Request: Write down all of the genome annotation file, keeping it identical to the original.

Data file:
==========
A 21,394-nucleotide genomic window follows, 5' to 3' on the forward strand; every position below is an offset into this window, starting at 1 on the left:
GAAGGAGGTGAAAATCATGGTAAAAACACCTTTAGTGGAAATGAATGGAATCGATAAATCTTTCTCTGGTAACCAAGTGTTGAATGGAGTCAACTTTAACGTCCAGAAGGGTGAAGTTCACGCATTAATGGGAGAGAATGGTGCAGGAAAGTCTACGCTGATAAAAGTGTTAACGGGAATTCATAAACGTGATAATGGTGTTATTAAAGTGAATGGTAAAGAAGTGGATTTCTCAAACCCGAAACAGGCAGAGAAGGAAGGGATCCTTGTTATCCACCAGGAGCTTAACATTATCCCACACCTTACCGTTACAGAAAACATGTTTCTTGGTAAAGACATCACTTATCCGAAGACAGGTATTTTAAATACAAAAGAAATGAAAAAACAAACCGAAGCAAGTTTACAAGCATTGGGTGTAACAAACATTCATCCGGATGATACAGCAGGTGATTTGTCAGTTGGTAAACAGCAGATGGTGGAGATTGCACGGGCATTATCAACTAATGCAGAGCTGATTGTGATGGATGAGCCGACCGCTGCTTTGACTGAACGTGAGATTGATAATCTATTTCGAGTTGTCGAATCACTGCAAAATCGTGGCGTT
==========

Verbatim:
A 21,394-nucleotide genomic window follows, 5' to 3' on the forward strand; every position below is an offset into this window, starting at 1 on the left:
GAAGGAGGTGAAAATCATGGTAAAAACACCTTTAGTGGAAATGAATGGAATCGATAAATCTTTCTCTGGTAACCAAGTGTTGAATGGAGTCAACTTTAACGTCCAGAAGGGTGAAGTTCACGCATTAATGGGAGAGAATGGTGCAGGAAAGTCTACGCTGATAAAAGTGTTAACGGGAATTCATAAACGTGATAATGGTGTTATTAAAGTGAATGGTAAAGAAGTGGATTTCTCAAACCCGAAACAGGCAGAGAAGGAAGGGATCCTTGTTATCCACCAGGAGCTTAACATTATCCCACACCTTACCGTTACAGAAAACATGTTTCTTGGTAAAGACATCACTTATCCGAAGACAGGTATTTTAAATACAAAAGAAATGAAAAAACAAACCGAAGCAAGTTTACAAGCATTGGGTGTAACAAACATTCATCCGGATGATACAGCAGGTGATTTGTCAGTTGGTAAACAGCAGATGGTGGAGATTGCACGGGCATTATCAACTAATGCAGAGCTGATTGTGATGGATGAGCCGACCGCTGCTTTGACTGAACGTGAGATTGATAATCTATTTCGAGTTGTCGAATCACTGCAAAATCGTGGCGTT